by Dr. Thomas A. Fudge
Constance, Germany, Saturday, July 6, 1415.
The cathedral was packed to the doors. A hot heaviness hung in the air. Jacob Balardi Arrigoni, Bishop of Lodi, was preaching from the text, “that the body of sin be destroyed” (Romans 6:6). Cardinals with red hats and bishops wearing miters sat in a semi-circle around a dying man whose chained, emaciated hands were clutched together. Holy Roman Emperor Sigismund occupied an imperial throne in full regalia. In the nave a variety of priestly garments had been carefully laid out on a table. There were now only two options left open to the man in chains: unqualified submission to the council or condemnation. Recant or die.
The stake stood ready outside.
Forty-three years earlier, Jan Hus had been born far from the shores of Lake Constance. He took his name from his hometown, the village of Husinec in southern Bohemia (today part of the Czech Republic). In Czech the word “hus” means “goose,” and Hus often punned on his own name.
His parents were peasants—nameless and unknown. His mother taught Jan to pray and, as he grew older, influenced him toward a career as a priest.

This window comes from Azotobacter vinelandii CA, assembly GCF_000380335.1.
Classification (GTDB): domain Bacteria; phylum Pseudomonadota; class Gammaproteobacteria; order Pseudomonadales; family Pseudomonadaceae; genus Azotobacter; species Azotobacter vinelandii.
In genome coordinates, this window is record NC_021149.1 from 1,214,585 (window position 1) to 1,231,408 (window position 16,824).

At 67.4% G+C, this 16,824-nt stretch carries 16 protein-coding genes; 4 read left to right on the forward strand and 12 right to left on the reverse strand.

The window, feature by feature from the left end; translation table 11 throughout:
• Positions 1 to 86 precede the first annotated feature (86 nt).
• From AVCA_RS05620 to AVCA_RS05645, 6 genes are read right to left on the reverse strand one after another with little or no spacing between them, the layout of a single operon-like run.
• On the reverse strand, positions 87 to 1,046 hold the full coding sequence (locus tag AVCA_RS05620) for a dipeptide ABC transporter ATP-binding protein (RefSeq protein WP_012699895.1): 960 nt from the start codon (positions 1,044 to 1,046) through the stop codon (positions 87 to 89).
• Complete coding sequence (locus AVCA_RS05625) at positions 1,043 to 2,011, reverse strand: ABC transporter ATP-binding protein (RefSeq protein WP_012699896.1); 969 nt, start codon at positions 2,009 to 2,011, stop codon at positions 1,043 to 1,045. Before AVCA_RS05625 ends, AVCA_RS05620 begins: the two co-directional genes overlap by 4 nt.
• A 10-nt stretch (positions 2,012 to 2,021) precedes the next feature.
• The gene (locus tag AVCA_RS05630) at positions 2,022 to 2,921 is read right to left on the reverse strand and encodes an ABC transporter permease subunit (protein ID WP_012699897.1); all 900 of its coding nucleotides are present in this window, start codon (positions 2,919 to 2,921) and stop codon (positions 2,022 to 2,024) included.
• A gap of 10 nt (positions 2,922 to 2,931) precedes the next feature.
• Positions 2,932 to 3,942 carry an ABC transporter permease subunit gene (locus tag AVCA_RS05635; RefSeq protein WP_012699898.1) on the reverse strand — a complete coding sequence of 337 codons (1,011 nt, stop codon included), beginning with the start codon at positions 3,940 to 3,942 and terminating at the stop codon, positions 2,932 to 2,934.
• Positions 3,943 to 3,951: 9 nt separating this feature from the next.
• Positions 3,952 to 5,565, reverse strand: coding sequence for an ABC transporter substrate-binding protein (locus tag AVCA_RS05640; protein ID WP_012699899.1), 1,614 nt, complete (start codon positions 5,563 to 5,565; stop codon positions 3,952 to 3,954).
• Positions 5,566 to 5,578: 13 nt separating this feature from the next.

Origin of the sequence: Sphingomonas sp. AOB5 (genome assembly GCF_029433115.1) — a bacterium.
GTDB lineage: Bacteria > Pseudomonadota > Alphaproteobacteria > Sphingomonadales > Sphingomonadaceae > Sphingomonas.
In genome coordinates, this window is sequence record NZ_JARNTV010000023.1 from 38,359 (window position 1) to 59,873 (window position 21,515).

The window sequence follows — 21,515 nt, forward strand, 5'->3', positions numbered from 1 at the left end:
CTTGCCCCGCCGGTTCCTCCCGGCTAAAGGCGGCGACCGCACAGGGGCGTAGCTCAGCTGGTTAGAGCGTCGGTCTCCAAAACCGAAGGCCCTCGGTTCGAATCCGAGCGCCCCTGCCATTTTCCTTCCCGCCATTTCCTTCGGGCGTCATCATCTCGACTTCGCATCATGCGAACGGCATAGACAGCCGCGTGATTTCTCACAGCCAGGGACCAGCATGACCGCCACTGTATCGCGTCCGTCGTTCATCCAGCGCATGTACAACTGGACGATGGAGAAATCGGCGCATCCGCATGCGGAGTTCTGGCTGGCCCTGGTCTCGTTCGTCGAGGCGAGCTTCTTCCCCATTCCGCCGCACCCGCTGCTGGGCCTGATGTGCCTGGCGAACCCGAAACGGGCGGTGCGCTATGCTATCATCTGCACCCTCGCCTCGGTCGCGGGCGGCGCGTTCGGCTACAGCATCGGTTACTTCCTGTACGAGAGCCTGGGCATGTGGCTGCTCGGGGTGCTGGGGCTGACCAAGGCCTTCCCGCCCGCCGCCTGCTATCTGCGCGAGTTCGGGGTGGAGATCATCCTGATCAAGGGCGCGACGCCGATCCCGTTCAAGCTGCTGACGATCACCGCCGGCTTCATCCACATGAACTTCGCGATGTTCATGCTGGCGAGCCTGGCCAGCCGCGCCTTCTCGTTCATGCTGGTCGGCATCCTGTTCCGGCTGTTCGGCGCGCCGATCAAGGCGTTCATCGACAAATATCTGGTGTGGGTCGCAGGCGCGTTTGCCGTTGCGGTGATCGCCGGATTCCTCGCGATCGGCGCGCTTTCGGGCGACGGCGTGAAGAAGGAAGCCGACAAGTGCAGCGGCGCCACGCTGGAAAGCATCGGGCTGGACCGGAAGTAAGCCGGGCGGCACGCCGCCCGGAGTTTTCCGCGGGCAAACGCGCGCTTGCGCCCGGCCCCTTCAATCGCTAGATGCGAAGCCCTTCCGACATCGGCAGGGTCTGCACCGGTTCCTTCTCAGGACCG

Though Hus admits he originally pursued priesthood for the money and prestige, his spiritual zeal grew as he studied. In 1393 he spent his last bit of money to buy an indulgence, a certificate granting him forgiveness of sins. Hus recounts his poverty while studying at the university in Prague: “When I was a hungry young student, I used to make a spoon out of bread in order to eat peas with it. Then I ate the spoon as well.”
Hus was not a brilliant student, and his university career was unexceptional, though he received a master’s degree in 1396. He became well known in 1402 when he was appointed preacher in the Bethlehem Chapel in Prague, a church founded in 1391 to provide preaching in the common language.
Shortly before Hus’s appointment to the Bethlehem Chapel, the influence of English reformer John Wyclif reached Bohemia via Czech students who had spent time at Oxford. Hus found in Wyclif a philosophical framework for the practical ideas of the Czech reform program. “Wyclif, Wyclif,” he wrote in the margin of a manuscript, “you will turn many heads.”
Not everyone agreed. Prague University, where Hus taught in addition to his pastoral duties, soon split down the middle. The German masters agreed with Wyclif’s 1382 condemnation by the Blackfriar Synod in London, while the Czech masters supported Wyclif’s call for more scriptural teaching in the vernacular and less deference for church hierarchy, since the Roman curia was largely corrupt anyway.